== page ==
Fresh Approach: Detroit Public School Ditches Fryers, Can Openers
It’s a typical Thursday morning, and Detroit Public Schools’ Office of School Nutrition Executive Chef Kevin Frank is chopping carrots and celery for a school catering event, directing staff on lunch prep and coordinating with vendors to place orders and schedule deliveries. All the while, he’s thinking ahead to what he’ll serve on next month’s menu.
The goal of all this juggling is to make sure the food on the plates of students in the Detroit Public Schools is as fresh, healthy and local as possible.
After graduating from the Schoolcraft College Culinary Arts Program, Frank began his career working in restaurants. After a few years, he took a job as a food service coordinator at a charter school in southwest Detroit to be nearer to his family. Then, in 2012, the DPS Office of School Nutrition assumed oversight for city’s summer meal program when the city health department was dismantled. Frank attended a DPS summer meal training session, where he met Office of Nutrition Executive Director Betti Wiggins.
Wiggins is a woman on a mission. Since joining DPS in 2008, she’s brought food service back in-house (it had been contracted
to an outside vendor), doubling the district’s spending on actual food. She shut off the deep fryers, increased the quantity of fruits and vegetables on the menu and launched a Detroit School Garden Collaborative program. The collaborative now includes 76 school gardens across the district.
Impressed with Frank’s drive and skill, Wiggins encouraged him to apply for the executive chef position. He got the job.
Frank is responsible for menu development for all DPS schools and 35 additional charter schools, Educational Achievement Authority schools and Catholic schools around the city, as well as schools in Ypsilanti, Southfield and Pontiac. It’s a growing operation; as word gets out about the quality of DPS’s program, more and more charter and private schools are contracting with DPS for food service. Frank also oversees employee training, coordinates special event catering programs and works closely with vendors to ensure every item meets nutrition and quality standards.
“It’s a lot when you are trying to do it all at the same time,” Frank says with a smile. This year, he’s most proud of his chicken Parmesan, which has turned into a blockbuster among DPS kids. Creating menu items that meet nutrition standards and taste good to kids is challenging, Frank says, because DPS, like many school districts, is a heat-and-serve operation. That means food must be prepared in advance and warmed up onsite in school cafeterias. It’s a lot of trial and error. Frank often tests a new menu item in one school before rolling it out district-wide. He hit it right with the chicken Parmesan but struck out with an attempt to serve vegetarian falafel. So experimentation is key.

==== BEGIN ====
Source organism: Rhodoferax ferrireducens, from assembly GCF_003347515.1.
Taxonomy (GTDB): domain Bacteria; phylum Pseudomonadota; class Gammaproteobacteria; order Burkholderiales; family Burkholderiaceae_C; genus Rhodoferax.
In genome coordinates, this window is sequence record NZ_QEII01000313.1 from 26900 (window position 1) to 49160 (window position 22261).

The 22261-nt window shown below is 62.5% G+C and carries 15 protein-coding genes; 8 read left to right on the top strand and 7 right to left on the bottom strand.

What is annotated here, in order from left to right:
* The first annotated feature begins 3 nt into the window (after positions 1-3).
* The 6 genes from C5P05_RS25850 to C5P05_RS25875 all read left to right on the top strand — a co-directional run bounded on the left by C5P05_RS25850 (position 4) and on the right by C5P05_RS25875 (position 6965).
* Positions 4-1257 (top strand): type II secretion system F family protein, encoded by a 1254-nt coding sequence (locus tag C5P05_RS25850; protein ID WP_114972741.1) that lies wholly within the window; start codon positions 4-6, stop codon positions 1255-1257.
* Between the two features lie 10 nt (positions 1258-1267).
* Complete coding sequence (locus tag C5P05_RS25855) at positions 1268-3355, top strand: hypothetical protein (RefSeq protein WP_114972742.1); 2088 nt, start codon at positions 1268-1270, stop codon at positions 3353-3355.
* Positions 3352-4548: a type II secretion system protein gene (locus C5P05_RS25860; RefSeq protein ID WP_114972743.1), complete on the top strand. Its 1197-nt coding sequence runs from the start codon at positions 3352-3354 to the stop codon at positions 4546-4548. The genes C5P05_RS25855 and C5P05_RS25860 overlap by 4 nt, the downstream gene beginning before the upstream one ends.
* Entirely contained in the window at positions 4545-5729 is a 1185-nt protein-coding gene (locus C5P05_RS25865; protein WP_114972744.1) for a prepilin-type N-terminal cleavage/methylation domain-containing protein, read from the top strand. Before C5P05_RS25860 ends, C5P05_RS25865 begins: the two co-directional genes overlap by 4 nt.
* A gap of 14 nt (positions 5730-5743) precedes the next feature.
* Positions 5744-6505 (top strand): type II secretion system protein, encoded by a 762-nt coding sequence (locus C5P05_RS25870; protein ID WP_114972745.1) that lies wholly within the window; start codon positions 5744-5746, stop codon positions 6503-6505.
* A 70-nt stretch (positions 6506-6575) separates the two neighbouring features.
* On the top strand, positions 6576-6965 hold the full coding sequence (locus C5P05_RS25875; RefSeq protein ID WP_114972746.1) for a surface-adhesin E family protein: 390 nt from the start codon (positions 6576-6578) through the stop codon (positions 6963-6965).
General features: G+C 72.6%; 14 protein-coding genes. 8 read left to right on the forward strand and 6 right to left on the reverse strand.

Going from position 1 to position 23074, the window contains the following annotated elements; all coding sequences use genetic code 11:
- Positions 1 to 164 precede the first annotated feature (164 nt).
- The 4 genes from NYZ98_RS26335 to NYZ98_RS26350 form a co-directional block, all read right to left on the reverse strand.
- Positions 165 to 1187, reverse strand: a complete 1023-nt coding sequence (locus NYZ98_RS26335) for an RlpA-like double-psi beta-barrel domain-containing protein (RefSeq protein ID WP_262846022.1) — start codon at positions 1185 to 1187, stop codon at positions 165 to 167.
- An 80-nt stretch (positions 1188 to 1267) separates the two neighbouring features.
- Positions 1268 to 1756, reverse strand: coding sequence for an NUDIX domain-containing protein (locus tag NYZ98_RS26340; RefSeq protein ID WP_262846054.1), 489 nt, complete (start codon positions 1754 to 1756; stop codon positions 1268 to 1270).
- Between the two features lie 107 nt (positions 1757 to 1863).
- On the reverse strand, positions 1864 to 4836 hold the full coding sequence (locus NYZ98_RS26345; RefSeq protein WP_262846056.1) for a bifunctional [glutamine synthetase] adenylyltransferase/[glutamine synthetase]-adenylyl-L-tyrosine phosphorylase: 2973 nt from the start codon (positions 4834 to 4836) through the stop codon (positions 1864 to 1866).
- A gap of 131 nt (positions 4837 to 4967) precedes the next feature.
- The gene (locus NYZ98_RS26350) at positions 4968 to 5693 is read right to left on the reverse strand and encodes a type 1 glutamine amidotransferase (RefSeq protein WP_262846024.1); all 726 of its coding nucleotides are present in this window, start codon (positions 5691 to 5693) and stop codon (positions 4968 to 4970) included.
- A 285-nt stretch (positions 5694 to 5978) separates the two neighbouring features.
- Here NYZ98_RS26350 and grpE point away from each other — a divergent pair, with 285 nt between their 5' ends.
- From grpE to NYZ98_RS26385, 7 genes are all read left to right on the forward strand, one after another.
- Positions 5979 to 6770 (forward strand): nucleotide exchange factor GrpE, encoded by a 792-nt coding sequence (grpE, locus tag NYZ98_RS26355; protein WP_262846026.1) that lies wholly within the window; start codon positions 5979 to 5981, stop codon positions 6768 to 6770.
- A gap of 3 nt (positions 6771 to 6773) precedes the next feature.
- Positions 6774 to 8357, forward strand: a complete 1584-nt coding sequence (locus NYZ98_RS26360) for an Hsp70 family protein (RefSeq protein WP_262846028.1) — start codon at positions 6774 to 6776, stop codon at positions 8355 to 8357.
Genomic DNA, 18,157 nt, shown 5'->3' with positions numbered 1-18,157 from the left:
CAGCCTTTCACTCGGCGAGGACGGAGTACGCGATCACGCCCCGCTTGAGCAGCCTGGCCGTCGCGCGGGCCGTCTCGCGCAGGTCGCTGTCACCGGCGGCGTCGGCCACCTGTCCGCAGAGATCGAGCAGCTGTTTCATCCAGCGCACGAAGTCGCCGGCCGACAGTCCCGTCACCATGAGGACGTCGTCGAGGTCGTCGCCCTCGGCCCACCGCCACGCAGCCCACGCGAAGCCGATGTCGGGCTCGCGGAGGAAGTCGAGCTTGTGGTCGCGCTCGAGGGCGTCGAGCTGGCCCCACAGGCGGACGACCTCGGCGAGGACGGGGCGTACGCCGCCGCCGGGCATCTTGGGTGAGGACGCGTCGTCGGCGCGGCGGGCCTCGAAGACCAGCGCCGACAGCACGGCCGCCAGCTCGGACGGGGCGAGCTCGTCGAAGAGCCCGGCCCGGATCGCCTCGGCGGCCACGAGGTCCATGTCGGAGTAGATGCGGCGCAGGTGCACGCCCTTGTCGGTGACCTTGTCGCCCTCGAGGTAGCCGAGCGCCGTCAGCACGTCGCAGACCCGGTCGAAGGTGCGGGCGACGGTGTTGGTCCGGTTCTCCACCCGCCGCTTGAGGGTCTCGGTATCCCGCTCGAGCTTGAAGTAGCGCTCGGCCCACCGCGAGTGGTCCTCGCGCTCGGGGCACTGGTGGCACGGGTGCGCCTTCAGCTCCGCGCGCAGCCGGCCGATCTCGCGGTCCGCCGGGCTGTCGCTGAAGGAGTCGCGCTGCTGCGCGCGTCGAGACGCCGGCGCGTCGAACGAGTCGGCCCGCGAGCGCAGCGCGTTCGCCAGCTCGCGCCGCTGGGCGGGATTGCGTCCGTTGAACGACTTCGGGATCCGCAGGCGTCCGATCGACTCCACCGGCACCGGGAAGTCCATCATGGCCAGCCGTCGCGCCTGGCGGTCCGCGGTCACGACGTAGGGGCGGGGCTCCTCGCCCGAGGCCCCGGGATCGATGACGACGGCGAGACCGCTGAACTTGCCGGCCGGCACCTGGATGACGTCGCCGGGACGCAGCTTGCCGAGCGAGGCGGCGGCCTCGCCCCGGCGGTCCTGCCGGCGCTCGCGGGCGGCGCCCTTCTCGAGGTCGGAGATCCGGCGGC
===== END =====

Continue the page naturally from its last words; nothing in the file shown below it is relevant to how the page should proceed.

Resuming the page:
“We have to get a majority of kids on board with a new food item,” he says. “Which isn’t always easy.” Frank is always on the hunt for “clean-label” products from vendors: items without added sugar, corn syrup, fillers, artificial flavors and additives. Often, what he’s looking for isn’t available or is too expensive.
“The challenge is finding vendors who sell clean-label, whole foods at prices DPS can afford,” he says. “It’s cheaper for them to sell foods with fillers and artificial ingredients because it stretches the product, and they can sell more for less.”
Frank would like to see DPS adopt an entirely clean-label menu in the future, and he’d like to see more schools build the capacity to move away from heat-and-serve and towards cooking from scratch with whole foods. The main obstacle, he says, is making the initial investment in DPS school kitchens so that they have the right equipment and training to cook from scratch.
“In the long-term, it will reduce our overall food cost, but first we have to make that initial investment.”
And that’s a challenge for a cash-strapped district like DPS. As a federally designated “Community Eligibility District,” DPS’ program is entirely funded through a $3.06-per-meal allocation from the USDA.
One way DPS is working to improve the quality of its food supply is through a partnership with Ann Arbor–based Local Orbit, a technology company that provides supply chain management services and tools to accelerate local procurement for institutional food-service buyers.
“Local Orbit is helping the DPS Office of School Nutrition gather and analyze their data about procurement in ways they haven’t been able to before,” says CEO Erika Block. “We’re making it easier to increase what they purchase from local suppliers.”
Block says part of the problem is the food system itself, which makes it cheaper and more convenient for institutions to buy processed foods. “Consumer demand and the supply chain are changing, but finding a match between the amount of product DPS needs at the right price is a challenge because the [local food] system is still nascent,” she says.
DPS is also working to increase its capacity for clean-label, whole food procurement and in-house processing through the Midwest Regional Learning Lab, a coalition of seven large school districts across the Midwest working to leverage their combined buying power to reduce costs. And a grant from the Lifetime Fitness Foundation will allow Frank and Wiggins to establish an in-house small-scale processing kitchen to maximize the value of produce from the school gardens and urban farms.
“We’re letting the vendors know that there is a real desire for clean-label, healthy foods out there,” says Frank, “and they need to be paying attention to that.”
Nina Misuraca Ignaczak lives, writes and eats in Rochester, Michigan. This piece was originally printed in Edible WOW’s Winter 2016 edition. Contact Edible WOW at firstname.lastname@example.org